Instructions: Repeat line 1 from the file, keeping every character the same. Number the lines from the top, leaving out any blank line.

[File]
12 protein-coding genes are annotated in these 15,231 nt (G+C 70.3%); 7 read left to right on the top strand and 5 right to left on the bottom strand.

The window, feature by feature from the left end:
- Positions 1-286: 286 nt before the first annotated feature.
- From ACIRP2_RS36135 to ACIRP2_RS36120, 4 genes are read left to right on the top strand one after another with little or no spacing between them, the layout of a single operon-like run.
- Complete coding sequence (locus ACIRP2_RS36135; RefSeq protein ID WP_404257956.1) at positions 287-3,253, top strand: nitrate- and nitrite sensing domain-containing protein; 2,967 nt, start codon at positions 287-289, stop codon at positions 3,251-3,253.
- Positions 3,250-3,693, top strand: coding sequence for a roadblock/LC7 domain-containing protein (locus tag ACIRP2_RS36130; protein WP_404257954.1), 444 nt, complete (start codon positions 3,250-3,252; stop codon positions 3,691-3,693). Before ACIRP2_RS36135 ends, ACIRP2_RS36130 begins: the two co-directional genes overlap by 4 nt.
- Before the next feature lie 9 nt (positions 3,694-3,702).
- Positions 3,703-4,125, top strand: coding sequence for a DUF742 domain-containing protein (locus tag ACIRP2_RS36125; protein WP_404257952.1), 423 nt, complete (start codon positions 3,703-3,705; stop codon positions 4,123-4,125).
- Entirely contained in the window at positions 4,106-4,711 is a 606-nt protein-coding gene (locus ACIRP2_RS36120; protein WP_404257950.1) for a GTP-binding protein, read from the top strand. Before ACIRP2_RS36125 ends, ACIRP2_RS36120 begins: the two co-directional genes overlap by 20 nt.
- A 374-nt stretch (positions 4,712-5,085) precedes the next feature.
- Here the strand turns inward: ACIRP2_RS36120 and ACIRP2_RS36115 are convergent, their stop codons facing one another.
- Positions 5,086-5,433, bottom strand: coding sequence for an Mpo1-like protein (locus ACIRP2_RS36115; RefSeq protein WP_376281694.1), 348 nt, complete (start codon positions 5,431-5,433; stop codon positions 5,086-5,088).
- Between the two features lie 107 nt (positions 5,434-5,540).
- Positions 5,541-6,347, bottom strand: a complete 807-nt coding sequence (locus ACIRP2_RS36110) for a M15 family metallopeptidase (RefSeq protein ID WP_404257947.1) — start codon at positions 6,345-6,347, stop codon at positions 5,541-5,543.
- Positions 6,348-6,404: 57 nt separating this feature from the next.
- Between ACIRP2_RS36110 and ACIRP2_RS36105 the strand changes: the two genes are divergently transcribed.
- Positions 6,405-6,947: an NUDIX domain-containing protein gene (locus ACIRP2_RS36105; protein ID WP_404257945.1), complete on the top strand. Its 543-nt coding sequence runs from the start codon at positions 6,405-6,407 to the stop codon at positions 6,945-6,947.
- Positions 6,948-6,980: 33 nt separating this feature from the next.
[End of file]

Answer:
12 protein-coding genes are annotated in these 15,231 nt (G+C 70.3%); 7 read left to right on the top strand and 5 right to left on the bottom strand.